On a 2010 visit to New York, I attended The Artist is Present, a retrospective of the work of Marina Abramović. Making my way through all the bodies—some real and some on film, naked, bloodied, scratched, bulging with physicality—made for an unsettling experience, simultaneously sickening and ebullient. Reading Miranda July's debut novel The First Bad Man brought about a similar reaction.
July has been written off by critics as infuriatingly quirky, but really, she's made a career of excavating how women live and survive in contemporary America. Her early work, in both film and live performance, was abstract and raw; it provided a mirror for young punk feminists like myself to see themselves in her characters, who navigated dystopian, future-like territories constructed of puzzling, contradictory social interactions and a pummeling sexual subjectivity. A world where they could never just be themselves, whatever that was. And there was the body, always, the messy, sexualized, repressed female body, enmeshed in the male gaze.
The First Bad Man continues these themes, but with more finesse. Which isn't surprising, since July has amassed a mountain of award-winning books, films, online art projects, and Venice Biennale sculpture gardens since her earlier work like Miss Moviola Project, Margie Ruskie Stops Time and Love Diamond. Written when she was at the precipice of 40 and a new mother, the book finds July seemingly working out the complexities of these dual realities through her characters.
In The First Bad Man, Cheryl Glickman, the 43-year-old protagonist, has a sense being watched. The book begins as Cheryl heads to an appointment with Dr. Jens Broyard, a chromatherapy specialist who might be able to cure her Global hystericus.
"When I stopped at red lights, I kept my eyes mysteriously forward. Who is she? people might have been wondering. Who is that middle-aged woman in the blue Honda?" Cheryl thinks. She is a strange and socially awkward woman, and she's reached the age where women are tucked away as sexual creatures and handed an invisibility cloak. Much of what she imagines exists only in her head. She is self-aware to a fault, causing more repression than joy. This aggravates her Globus hystericus, an anxiety-induced lump in the throat with no apparent cause.
Cheryl has lived most of her life alone. She believes in past lives and destiny, but she has no close friends, unless Phillip Bettelheim, the rich, borderline pedophile that Cheryl crushes on, counts as a friend. She employs obsessive (and questionable) systems for keeping her house in order. "Like a rich person, I live with a full-time servant who keeps everything in order—and because the servant is me there's no invasion of privacy. At its best, my system gives me a smoother living experience. My days become dreamlike, no edges anywhere, none of the snags and snafus life is so famous for. After days and days alone it gets silky to the point where I can't feel myself anymore, it's as if I don't exist," she explains.
She's also worked for decades as a manager at a women's self-defense nonprofit that makes money selling fitness videos. Then, her New Age-y and self-absorbed Ojai-based bosses send their 20-something daughter Clee to live at Cheryl's house.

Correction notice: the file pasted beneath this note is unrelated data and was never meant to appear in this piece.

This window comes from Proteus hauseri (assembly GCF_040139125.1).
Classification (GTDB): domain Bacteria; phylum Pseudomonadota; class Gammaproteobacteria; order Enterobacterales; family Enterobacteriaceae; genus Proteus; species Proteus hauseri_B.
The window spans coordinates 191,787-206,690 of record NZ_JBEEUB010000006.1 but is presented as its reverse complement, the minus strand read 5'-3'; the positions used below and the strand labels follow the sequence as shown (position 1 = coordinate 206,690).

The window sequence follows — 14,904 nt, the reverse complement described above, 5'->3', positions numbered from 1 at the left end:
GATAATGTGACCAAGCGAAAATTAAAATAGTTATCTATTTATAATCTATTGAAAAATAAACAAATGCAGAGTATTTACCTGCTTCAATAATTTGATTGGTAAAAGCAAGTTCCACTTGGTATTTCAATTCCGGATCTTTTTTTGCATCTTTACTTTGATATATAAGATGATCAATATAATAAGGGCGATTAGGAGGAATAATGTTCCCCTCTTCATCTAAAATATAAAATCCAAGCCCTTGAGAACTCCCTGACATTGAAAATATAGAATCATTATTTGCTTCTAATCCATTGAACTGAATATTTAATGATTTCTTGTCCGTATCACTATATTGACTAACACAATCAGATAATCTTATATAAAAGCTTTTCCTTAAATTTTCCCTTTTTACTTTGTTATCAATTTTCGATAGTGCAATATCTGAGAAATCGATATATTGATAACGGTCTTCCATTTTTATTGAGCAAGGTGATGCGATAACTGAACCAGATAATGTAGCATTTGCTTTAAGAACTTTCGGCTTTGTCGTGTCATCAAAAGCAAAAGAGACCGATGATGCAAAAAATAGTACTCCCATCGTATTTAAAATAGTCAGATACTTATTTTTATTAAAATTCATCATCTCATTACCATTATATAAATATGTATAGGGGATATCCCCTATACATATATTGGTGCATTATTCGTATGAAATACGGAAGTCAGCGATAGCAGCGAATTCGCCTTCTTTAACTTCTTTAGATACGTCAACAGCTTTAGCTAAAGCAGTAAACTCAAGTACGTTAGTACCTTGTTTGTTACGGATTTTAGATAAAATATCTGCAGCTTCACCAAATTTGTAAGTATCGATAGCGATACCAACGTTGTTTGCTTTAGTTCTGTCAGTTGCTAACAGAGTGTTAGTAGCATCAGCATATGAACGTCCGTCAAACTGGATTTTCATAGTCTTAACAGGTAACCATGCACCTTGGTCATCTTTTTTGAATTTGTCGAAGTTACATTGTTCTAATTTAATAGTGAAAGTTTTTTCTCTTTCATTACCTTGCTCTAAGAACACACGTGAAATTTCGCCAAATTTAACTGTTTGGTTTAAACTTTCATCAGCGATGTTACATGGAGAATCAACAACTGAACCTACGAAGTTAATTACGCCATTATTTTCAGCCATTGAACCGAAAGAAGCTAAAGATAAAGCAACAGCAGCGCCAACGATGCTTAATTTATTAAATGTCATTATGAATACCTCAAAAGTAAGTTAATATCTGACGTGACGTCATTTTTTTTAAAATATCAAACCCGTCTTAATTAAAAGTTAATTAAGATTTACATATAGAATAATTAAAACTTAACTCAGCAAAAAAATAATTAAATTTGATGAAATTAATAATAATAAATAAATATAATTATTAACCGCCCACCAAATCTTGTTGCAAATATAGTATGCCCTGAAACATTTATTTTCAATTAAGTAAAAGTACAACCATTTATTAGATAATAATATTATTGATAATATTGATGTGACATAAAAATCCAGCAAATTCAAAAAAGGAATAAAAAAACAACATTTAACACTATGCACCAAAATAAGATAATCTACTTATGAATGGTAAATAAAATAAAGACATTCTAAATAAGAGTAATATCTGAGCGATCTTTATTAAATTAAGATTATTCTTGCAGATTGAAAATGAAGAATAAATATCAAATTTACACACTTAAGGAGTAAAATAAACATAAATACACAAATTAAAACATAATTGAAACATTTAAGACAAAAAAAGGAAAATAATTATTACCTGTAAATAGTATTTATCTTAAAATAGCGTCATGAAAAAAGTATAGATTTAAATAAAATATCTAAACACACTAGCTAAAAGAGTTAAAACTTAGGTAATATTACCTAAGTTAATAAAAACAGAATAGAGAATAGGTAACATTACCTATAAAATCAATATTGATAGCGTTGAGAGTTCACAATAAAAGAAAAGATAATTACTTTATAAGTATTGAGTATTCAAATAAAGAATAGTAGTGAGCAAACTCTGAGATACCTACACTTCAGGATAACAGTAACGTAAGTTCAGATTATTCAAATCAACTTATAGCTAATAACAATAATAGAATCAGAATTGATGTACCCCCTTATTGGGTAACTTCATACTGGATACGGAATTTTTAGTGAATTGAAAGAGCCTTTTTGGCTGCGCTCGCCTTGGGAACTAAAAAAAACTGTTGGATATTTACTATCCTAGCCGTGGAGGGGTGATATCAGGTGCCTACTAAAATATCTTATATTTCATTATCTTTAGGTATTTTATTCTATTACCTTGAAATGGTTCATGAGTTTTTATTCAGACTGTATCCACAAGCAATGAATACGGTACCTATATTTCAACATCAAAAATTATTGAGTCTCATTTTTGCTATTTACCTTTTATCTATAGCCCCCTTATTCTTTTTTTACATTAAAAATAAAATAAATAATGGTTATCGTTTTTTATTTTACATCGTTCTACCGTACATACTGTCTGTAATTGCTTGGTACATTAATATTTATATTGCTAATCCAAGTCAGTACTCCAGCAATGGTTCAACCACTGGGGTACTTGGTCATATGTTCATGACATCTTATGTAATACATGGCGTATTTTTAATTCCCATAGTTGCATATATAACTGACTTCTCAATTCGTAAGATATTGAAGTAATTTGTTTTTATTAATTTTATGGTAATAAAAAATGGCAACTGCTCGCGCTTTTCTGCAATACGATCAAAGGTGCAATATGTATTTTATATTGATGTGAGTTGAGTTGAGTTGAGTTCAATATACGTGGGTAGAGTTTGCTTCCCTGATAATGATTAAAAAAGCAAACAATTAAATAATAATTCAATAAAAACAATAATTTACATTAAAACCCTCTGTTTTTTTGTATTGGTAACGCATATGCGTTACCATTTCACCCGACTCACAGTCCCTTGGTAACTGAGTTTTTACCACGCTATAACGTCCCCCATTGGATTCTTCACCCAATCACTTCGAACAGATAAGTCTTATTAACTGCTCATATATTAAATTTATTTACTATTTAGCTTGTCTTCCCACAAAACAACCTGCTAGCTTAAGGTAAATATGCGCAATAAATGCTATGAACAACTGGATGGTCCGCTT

Everything in Cheryl's life is disrupted by Clee, a smelly, bad-tempered bombshell with a "blonde, tan largeness of scale." She watches TV constantly and eats foul-smelling microwave dinners between shifts at a local grocery store. She has animal appetites for junk food, men, television and physical and psychological meanness. In short, she is Cheryl's polar opposite: a woman who lives fully in her body, and in the moment.
Cheryl's life is broken open by aggressive role-playing games instigated by Clee, who calls herself a "misogynist" (she means "masochist"). July does something brave here. Rather than side-stepping or downplaying the fantasies of her middle-aged protagonist, she goes straight for the guttural, splaying out of all the gruesome and gory details of Cheryl's newly fluid and overflowing sexuality (most of which, once again, is occurring only in her head).
At the same time, it's difficult to get a read on Clee, or to see her as complex. Maybe that's the point. With her blond hair and hourglass figure, Clee has been objectified since puberty. Cheryl is disgusted, at first, by how men react to the new rude interloper in her life—until she herself, in effect, becomes one of them. "Her cowlike vacuousness didn't really bother me anymore. Or it didn't matter—her personality was just a little piece of parsley decorating warm tawny paunches," says Cheryl.
Cheryl lives almost outside of her body when we first meet her, detached to the point of pathology. But Clee, animalistic in her urges, appetites, and smells—and eventually, her ability to give birth to a child—unleashes something primal and slightly sinister in Cheryl. Until another shift occurs. An opening in Cheryl's heart, a chance at love. The book's copy describes The First Bad Man as a sort of love story. In a way, that's accurate, but mostly it's about how connection, real connection to another person, can change the course of a life. The First Bad Man, for all its missed connections and depraved fantasies, is ultimately optimistic, and a story of triumph. Of a middle-aged woman coming into her body and into love, finding connection and reality, but not in the way her original fantasies foretold.
Funding for KQED Arts is provided by The William and Flora Hewlett Foundation.
Support is also provided by Yogen and Peggy Dalal, Diane B. Wilsey, the Kenneth Rainin Foundation, the John S. and James L. Knight Foundation, Helen Sarah Steyer, the William and Gretchen Kimball Fund, and the members of KQED